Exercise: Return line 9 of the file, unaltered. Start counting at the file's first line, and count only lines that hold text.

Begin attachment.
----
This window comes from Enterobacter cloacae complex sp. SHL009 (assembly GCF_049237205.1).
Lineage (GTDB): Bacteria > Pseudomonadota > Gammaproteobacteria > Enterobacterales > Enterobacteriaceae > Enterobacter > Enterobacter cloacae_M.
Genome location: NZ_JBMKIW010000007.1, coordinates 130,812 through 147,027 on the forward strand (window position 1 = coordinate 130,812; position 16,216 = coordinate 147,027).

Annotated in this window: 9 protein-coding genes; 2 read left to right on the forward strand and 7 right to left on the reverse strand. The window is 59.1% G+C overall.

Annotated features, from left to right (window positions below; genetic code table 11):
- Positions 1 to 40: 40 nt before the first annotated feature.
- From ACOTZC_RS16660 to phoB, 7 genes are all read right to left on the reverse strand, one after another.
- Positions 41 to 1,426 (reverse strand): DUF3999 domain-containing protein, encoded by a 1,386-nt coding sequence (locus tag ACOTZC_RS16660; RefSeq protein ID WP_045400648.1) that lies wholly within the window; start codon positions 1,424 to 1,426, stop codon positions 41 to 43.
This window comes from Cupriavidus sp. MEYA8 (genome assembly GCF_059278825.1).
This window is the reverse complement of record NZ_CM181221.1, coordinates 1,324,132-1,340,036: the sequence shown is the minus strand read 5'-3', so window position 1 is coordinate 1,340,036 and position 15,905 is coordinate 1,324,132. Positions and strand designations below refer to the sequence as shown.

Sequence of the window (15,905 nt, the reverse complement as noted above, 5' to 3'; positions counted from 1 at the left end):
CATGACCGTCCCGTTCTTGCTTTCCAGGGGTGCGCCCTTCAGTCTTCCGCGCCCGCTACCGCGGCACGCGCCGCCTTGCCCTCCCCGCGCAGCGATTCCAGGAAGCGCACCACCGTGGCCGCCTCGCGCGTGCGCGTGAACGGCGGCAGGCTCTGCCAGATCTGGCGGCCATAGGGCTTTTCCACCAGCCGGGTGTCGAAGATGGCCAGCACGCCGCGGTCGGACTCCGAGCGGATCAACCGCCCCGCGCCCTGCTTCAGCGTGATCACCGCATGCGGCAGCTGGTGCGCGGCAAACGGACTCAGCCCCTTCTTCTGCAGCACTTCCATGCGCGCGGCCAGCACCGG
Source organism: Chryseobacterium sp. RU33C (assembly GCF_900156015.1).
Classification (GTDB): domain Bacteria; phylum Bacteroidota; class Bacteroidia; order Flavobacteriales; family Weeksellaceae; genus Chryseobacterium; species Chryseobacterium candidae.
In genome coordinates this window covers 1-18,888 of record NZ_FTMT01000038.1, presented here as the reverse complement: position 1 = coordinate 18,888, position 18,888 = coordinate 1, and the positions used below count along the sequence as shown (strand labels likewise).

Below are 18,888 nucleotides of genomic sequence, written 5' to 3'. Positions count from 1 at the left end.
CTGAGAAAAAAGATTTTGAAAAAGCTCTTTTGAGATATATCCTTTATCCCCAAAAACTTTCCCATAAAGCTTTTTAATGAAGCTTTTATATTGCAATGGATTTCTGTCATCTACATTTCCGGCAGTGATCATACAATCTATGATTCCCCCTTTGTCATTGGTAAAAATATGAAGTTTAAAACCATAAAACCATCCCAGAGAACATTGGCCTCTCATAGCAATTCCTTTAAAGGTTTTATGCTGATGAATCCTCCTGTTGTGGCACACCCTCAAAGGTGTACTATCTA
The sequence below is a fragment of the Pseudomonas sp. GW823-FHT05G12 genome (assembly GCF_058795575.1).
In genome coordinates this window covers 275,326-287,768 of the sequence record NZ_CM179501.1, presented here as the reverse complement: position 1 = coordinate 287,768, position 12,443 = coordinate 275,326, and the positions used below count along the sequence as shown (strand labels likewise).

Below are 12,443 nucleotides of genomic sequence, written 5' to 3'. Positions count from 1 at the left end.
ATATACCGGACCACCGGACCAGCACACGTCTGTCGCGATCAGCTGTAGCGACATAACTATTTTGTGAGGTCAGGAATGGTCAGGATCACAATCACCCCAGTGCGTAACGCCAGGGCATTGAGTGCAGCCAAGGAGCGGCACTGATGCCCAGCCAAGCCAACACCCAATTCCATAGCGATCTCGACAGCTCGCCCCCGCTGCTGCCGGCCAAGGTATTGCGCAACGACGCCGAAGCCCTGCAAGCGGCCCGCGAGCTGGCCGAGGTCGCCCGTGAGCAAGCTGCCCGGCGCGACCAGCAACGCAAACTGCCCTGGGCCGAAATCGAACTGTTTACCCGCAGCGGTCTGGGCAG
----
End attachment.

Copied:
This window comes from Cupriavidus sp. MEYA8 (genome assembly GCF_059278825.1).